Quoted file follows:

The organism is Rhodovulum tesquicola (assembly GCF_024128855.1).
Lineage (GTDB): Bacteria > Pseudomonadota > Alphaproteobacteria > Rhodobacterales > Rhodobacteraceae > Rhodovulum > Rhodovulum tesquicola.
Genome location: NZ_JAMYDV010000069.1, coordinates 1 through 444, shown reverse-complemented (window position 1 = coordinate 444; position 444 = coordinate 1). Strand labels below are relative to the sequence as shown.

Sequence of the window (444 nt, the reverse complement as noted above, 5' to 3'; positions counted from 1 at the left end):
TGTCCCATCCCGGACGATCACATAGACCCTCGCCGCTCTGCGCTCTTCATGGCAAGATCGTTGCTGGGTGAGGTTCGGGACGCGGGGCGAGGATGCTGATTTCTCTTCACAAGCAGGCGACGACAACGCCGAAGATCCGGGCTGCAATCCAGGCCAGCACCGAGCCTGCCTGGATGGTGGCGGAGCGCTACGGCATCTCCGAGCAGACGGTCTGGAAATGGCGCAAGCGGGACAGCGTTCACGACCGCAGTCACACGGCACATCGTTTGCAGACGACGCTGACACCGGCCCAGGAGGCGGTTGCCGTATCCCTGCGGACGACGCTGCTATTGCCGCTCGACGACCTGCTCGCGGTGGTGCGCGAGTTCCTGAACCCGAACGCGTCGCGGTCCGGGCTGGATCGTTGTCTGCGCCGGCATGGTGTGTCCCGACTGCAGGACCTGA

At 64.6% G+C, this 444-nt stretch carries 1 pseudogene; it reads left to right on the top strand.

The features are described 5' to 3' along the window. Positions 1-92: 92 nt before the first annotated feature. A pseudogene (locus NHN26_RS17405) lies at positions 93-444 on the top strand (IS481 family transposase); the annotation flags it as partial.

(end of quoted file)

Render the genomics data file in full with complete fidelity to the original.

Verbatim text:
The organism is Rhodovulum tesquicola (assembly GCF_024128855.1).
Lineage (GTDB): Bacteria > Pseudomonadota > Alphaproteobacteria > Rhodobacterales > Rhodobacteraceae > Rhodovulum > Rhodovulum tesquicola.
Genome location: NZ_JAMYDV010000069.1, coordinates 1 through 444, shown reverse-complemented (window position 1 = coordinate 444; position 444 = coordinate 1). Strand labels below are relative to the sequence as shown.

Sequence of the window (444 nt, the reverse complement as noted above, 5' to 3'; positions counted from 1 at the left end):
TGTCCCATCCCGGACGATCACATAGACCCTCGCCGCTCTGCGCTCTTCATGGCAAGATCGTTGCTGGGTGAGGTTCGGGACGCGGGGCGAGGATGCTGATTTCTCTTCACAAGCAGGCGACGACAACGCCGAAGATCCGGGCTGCAATCCAGGCCAGCACCGAGCCTGCCTGGATGGTGGCGGAGCGCTACGGCATCTCCGAGCAGACGGTCTGGAAATGGCGCAAGCGGGACAGCGTTCACGACCGCAGTCACACGGCACATCGTTTGCAGACGACGCTGACACCGGCCCAGGAGGCGGTTGCCGTATCCCTGCGGACGACGCTGCTATTGCCGCTCGACGACCTGCTCGCGGTGGTGCGCGAGTTCCTGAACCCGAACGCGTCGCGGTCCGGGCTGGATCGTTGTCTGCGCCGGCATGGTGTGTCCCGACTGCAGGACCTGA

At 64.6% G+C, this 444-nt stretch carries 1 pseudogene; it reads left to right on the top strand.

The features are described 5' to 3' along the window. Positions 1-92: 92 nt before the first annotated feature. A pseudogene (locus NHN26_RS17405) lies at positions 93-444 on the top strand (IS481 family transposase); the annotation flags it as partial.